Welcome to the latest chapter in my “tour” of A Guide Book of United States Coins. In recent weeks I have been discussing colonial and colonial-related coins to the point where I have arrived on page 50. You can follow along in your own copy.
I start this chapter with Pitt tokens, made in two sizes popularly called farthings and halfpence, but neither one bears a denomination. These are typically made of brass or copper, bear on the obverse a portrait of William Pitt with a surrounding legend and a ship on the reverse, the last including the lettering AMERICA/THANKS TO THE FRIENDS OF LIBERTY AND TRADE. The reference is to the Stamp Act, detested by American colonists, that was enacted in England on March 22, 1765. This was just one of various attempts to tax colonists, the most famous in history being the Tea Act of May 10, 1773, unrelated to William Pitt, which precipitated the Boston Teaparty in the harbor of that city on December 6, 1773, when demonstrators, some disguised in Indian costumes, destroyed a shipment of tea that had arrived from the East India Company. Who would have ever guessed that today in 2015 the name would live on in its current political connections.
Returning to the tokens at hand, through the efforts of William Pitt, an English statesman, the Act of March 22, 1765, was repealed a year later on March 18, 1766. Pitt suggested that English control over the American colonies did not include the right of taxation. This action was admired by the American colonists. In Wolfeboro, New Hampshire, where this column is being written, there is Stamp Act Island in Lake Wentworth, about two miles long and a nature preserve. This was named generations ago in order to remind local inhabitants of this detested legislation. In 1900 it was suggested that the name was archaic, no longer relevant, and the island should be given a different designation. However, that was not done and Stamp Act Island endures.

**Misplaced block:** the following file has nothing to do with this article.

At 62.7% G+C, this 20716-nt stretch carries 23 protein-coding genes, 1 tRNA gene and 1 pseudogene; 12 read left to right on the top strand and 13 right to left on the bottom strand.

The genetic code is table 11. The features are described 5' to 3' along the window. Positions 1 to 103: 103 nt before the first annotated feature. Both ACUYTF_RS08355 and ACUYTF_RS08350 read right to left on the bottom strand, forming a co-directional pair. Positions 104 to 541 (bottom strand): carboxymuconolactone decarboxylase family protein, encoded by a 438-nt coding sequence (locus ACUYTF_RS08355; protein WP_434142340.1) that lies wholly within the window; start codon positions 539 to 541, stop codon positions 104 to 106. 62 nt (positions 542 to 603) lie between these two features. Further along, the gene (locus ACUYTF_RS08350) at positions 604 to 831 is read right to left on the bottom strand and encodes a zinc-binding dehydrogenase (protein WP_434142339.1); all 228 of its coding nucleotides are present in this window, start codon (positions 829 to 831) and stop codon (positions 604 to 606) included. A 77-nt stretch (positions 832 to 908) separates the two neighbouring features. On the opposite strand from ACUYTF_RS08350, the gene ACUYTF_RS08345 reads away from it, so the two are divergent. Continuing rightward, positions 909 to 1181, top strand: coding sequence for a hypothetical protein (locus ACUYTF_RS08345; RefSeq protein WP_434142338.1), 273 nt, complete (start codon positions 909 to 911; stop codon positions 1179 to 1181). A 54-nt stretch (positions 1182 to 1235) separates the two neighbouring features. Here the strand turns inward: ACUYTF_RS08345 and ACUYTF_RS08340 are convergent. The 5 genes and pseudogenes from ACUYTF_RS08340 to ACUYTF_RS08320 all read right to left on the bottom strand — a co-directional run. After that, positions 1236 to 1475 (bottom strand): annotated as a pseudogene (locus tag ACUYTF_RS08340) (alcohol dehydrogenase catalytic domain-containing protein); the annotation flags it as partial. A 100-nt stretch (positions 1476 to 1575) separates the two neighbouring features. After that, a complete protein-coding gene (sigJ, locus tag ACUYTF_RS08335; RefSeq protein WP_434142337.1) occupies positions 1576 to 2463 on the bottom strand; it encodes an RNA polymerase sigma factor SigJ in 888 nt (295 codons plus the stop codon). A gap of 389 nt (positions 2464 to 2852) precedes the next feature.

The tokens, probably intended as commemorative medalets, seem to have circulated at least to a small extent in the colonies, as evidenced by finds by metal detectorists in recent years. The smaller brass issues, called farthings, have a somewhat differently styled portrait and appear to have been struck on thicker planchets cast prior to striking.
Little is known concerning the circumstances of issue. Robert Vlack suggests that they may have been designed by Paul Revere, but who knows? Striking may have been accomplished by James Smither (or Smithers) of Philadelphia, a suggestion made in 1859 by Montroville W. Dickeson in The American Numismatic Manual, and in recent years seconded by Louis E. Jordan, the distinguished numismatic scholar in residence at Notre Dame University in Indiana (who maintains a website on colonial coins). Today on the numismatic market Pitt halfpennies are scarce not rare. Some are silvered often with some or much of the coating worn away. These sell for a slight premium. The farthing denomination is quite rare, seldom seen, and is not inexpensive. The Guide Book prices give approximate current market values.